A bi-annual study of the business competitiveness of over 100 cities in 10 countries around the world by KPMG has found that the UK ranks seventh among 10 countries for the cost of doing business.
Competitive Alternatives 2016 examined ten countries – the G7 of Canada, France, Germany, Italy, Japan, UK, US – plus Australia, Mexico and the Netherlands and considered many aspects of the cost of doing business, such as costs for labour, facilities, utilities, transportation and taxes.
The UK was ranked seventh in the 2016 report – falling 3 places from its fourth place ranking in the 2014 report as Italy and Australia move up in the rankings this year to fourth and fifth place. While France’s ranking dropped from fifth in 2014 to sixth in 2016, it still moves ahead of the UK. Study results are influenced, in part, by exchange rates, so the appreciation of UK pound relative to the Euro and Australian dollar is one factor behind the UK result. An increase in office leasing costs, mainly for suburban offices, also contributed to the UK’s fall from the top five in this report.
The report also considered the competitiveness of each country by four industry sectors – digital services, research and development (R&D), corporate services and manufacturing – where the UK achieved its highest ranking coming in fifth place out of all 10 countries studied.
Commenting on the findings Yael Selfin, Economist at KPMG, said:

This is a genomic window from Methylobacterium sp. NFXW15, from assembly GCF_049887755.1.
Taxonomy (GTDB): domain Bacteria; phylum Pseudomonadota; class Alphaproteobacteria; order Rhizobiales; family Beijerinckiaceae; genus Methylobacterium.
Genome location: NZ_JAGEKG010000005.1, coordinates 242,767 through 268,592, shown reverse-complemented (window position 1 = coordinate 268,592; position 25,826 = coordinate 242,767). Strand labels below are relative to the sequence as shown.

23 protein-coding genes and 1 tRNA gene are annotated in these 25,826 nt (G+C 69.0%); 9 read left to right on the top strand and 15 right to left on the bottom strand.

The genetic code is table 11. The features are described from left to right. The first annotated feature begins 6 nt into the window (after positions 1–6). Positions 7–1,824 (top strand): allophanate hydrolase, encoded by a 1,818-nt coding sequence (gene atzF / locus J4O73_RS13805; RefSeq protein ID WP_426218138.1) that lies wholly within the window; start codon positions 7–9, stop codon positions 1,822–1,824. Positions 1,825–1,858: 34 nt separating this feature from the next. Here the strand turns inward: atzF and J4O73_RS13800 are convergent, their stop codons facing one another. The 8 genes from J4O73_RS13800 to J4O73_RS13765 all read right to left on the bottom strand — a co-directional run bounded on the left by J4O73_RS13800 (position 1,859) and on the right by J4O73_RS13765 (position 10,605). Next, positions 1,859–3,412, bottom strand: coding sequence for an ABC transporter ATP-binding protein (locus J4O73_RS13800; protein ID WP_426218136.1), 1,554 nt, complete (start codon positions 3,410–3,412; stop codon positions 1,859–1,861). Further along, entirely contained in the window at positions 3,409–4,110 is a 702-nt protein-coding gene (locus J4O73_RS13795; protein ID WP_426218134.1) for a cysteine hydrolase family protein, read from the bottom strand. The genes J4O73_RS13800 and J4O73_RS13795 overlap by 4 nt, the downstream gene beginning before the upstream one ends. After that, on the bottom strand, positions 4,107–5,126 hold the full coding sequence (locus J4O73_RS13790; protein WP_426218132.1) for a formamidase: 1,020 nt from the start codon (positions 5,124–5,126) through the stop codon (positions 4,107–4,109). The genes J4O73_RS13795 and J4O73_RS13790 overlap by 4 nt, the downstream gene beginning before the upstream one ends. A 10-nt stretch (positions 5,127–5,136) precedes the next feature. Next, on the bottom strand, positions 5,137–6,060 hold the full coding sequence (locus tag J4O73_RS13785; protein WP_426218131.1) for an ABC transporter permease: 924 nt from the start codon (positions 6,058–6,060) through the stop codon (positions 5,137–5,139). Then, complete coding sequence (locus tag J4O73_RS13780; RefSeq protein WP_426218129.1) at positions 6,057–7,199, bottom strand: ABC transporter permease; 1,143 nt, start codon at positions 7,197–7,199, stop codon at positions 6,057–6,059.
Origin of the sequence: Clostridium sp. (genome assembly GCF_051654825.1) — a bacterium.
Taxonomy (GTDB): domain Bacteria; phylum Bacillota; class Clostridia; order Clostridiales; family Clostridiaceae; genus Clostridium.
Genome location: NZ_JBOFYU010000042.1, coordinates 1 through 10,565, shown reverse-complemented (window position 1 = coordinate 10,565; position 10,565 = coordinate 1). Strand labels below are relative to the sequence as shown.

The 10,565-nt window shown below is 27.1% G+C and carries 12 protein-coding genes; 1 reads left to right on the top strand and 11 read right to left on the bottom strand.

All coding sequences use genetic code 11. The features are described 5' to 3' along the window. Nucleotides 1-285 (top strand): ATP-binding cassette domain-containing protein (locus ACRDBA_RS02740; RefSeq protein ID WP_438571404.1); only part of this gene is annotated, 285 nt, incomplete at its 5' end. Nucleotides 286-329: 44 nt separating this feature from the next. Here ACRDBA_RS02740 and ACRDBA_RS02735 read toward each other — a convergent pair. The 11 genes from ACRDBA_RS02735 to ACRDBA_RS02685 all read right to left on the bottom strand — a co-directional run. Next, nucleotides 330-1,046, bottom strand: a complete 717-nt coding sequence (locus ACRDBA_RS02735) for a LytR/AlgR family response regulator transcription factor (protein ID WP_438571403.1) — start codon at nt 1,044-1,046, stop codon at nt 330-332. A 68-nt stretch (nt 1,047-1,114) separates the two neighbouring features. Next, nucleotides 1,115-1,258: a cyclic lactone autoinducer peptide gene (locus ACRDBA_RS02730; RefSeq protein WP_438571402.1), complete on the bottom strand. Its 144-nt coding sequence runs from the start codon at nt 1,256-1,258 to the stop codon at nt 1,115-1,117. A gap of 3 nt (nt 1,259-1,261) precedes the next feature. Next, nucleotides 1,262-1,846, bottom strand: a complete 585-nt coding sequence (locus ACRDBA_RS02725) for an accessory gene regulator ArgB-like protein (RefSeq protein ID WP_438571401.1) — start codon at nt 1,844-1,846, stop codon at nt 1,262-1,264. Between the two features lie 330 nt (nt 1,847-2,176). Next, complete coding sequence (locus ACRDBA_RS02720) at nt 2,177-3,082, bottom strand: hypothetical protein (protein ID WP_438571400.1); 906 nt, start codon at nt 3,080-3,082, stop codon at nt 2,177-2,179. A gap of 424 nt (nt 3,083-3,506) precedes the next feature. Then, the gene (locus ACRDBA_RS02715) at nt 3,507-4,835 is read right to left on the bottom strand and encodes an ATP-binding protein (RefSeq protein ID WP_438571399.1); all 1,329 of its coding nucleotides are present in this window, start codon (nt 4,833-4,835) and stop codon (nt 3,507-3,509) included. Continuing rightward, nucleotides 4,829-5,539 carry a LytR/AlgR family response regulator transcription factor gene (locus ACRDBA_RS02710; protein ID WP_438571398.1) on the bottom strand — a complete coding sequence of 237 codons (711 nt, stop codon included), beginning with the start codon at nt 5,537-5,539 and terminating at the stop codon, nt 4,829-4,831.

“There is no doubt that the UK is in a hotly contested international competition for global investment. The decisions international businesses make when they locate have an important economic impact on the countries they operate in and can have a powerful social impact.
“Moderate labour costs and a low corporate tax rate contribute favourably to the UK’s ranking. The UK’s tax regime is a crucial factor for international enterprises as they make important funding and operational decisions. While we wait to see where our economy is headed, this study continues to demonstrate the UK’s position as a cost competitive location for business.”
From a tax perspective, the UK, Canada and the Netherlands offer the lowest effective rates of corporate income tax across a range of business sectors, all helped by tax incentives designed to support R&D and other high tech activities.
The UK saw a decrease in costs of 3.7 percent since the 2014 study (relative to the US – the study baseline), however costs fell faster in other European countries pushing the UK down the rankings. The results for the United Kingdom reflect the combined results for two major cities: London and Manchester. Business costs are very different between these two cities, with a spread of 9.0 percentage points separating them. Even with the current strength of the UK pound relative to the euro, Manchester enjoys the lowest business costs among the 10 major European cities compared, while London is the most costly location among the European cities.